Ancestor of Richard Bain
EDWARD C. BAIN, M. D. - Dr. Edward C. Bain, of Pleasant Plains, is the oldest medical practitioner in years of continuous connection with the profession in the northern part of Sangamon county and is now associated in his professional duties with his son, Dr. Paul E. Bain. The elder Doctor is a native of Tennessee, his birth having occurred in the city of Nashville, June 20, 1842. His father, the Rev. John R. Bain, was a native of Scotland and an early settler of North Carolina. He pursued his education in Washington College of Tennessee and became a minister of the old John Knox Presbyterian church. He spent his active life in the service of one church in Nashville, being the loved pastor for many years and the spiritual adviser of more than one generation there. He married Miss Sarah E. Crockett, a native of Virginia and a relative of David Crockett, the noted scout and pioneer. Rev. Bain continued to reside in Nashville until his death which occurred in 1868 and his wife survived him for about ten years. In their family were three sons and three daughters, of whom two sons and a daughter are yet living. One son was Dr. Samuel C. D. Bain, a physician, who practiced for a number of years in Brownsville, Haywood county, Tennessee, where his death occurred. Another son, John S. C. Bain, is living in Eagleville, Tennessee. The sisters are Mrs. Mary Wiliamson of Nashville; Sarah J., of Clarksville, Tennessee; and Mrs. Martha Macon of Clarksville.
Dr. Edward C. Bain spent his boyhood days in the city of his nativity and acquired his education in what was known as Washington College, in which his father had also been educated. He afterward pursued a medical course in the University of Nashville and was graduated with the class of 1865. In April, 1861, he joined the Twentyfourth Tennessee Infantry and during the last two years of the war was with General Forrest's command. He entered the service as a lieutenant, but was promoted and became colonel of the Thirty-first Alabama Regiment. Subsequently he was upon the staff of General N. B. Forrest until the cessation of hostilities. When the war was ended Dr. Bain removed to Gallatin, Tennessee, where he opened an office and began the practice of his chosen profession there remaining for two years. On the expiration of that period he removed to Prairie county, Arkansas, where he continued in practice for three years and in 1870 he arrived in Illinois. Two years later in 1872 he came to Pleasant Plains and has since been active in the practice of his chosen calling in this part of the state. He is now one of the oldest practitioners of the county and is a well known physician and surgeon whose labors have been such as to gain the public confidence and awaken the regard of those with whom he has been associated.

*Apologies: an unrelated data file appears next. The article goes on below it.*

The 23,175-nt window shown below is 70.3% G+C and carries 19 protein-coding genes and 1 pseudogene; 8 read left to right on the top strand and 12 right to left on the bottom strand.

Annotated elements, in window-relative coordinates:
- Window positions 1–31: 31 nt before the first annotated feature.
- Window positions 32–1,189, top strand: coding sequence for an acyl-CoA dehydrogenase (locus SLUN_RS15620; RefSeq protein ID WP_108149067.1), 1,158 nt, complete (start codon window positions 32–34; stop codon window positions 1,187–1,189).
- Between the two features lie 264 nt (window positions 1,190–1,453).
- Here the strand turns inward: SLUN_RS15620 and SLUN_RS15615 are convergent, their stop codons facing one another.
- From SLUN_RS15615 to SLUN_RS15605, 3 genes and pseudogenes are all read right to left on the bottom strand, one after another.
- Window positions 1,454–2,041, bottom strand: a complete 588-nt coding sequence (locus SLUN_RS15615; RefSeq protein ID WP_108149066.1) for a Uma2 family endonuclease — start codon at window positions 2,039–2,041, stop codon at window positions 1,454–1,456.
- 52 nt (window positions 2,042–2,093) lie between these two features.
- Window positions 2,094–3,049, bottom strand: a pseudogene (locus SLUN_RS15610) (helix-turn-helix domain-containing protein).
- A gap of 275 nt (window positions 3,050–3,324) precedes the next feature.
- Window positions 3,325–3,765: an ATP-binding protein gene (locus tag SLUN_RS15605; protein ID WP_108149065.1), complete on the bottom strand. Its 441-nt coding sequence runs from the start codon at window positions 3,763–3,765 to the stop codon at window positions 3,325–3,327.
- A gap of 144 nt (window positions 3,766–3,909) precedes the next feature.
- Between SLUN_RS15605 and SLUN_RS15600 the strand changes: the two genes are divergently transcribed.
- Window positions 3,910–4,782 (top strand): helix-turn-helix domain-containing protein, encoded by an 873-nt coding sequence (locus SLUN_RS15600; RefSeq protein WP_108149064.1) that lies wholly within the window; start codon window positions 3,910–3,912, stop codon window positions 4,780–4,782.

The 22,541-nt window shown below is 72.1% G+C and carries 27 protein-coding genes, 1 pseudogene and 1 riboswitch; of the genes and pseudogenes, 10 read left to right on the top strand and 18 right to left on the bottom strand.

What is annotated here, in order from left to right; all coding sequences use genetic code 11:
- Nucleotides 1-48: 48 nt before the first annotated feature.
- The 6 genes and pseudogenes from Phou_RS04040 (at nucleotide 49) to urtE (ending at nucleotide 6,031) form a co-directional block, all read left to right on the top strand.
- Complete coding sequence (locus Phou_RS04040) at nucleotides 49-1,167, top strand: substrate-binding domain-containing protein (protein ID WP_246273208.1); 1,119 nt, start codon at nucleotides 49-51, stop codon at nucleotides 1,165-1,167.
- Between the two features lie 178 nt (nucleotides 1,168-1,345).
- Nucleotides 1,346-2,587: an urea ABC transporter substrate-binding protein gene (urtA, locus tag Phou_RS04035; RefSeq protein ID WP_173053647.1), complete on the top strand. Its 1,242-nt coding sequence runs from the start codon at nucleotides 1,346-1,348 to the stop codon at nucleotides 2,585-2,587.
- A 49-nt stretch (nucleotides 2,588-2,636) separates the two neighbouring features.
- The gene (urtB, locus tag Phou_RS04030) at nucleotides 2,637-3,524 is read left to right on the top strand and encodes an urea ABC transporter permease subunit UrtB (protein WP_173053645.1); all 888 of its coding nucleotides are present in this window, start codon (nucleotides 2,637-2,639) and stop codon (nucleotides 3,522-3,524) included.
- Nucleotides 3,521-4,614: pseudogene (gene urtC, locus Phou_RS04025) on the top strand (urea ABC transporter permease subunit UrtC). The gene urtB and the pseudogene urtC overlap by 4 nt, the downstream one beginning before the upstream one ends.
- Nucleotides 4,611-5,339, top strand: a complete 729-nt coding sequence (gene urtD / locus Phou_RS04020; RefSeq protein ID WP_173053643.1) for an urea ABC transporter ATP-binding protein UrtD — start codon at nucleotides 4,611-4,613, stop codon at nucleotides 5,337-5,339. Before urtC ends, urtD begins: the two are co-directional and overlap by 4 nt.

Dr. Bain was married in Mississippi during the period of the Civil war, the wedding taking place near Coffeeville, on the 1st of September, 1864. His wife bore the maiden name of Sarah Hardin and was a native of Mississippi, in which state she was reared and educated. Her father, Redrick Hardin, was a prominent planter of Mississippi. Unto the Doctor and his wife were born two children. The older, William H. Bain, became a physician of Springfield and died in the capital city November 5, 1896 The daughter is Mrs. Samuel Thomas of Rochester, Illinois. In November 1869, the Doctor was called upon to mourn the loss of his first wife and in December, 1874, he was again married, his second union being with Matilda Johnston, a native of Virginia and a daughter of Thomas Johnston, who came to Sangamon county from the Old Dominion. Mrs. Bain, however, was reared and educated in Virginia and by her marriage has become the mother of one son, Dr. Paul Bain, who was born August 2, 1878, in Pleasant Plains. He acquired his early education here and continued his studies in the Springfield high school. He then pursued a course of lectures in Barnes Medical College of St. Louis, Missouri, and was graduated in the class of 1899. He then joined his father in the practice of his profession and together they have been associated in the prosecution of a profitable business.
Politically Dr. Edward C. Bain is a Jacksonian and Jeffersonian Democrat and his son is also affiliated with the same party. He has been a resident of Illinois for a third of a century and his skill in the line of his chosen calling is demonstrated in his fitness for a share of the public patronage. He has always read and studied extensivelys o that the profession has not advanced beyond him and mature methods of practice have promoted his efficiency and rendered his labor of more value to the world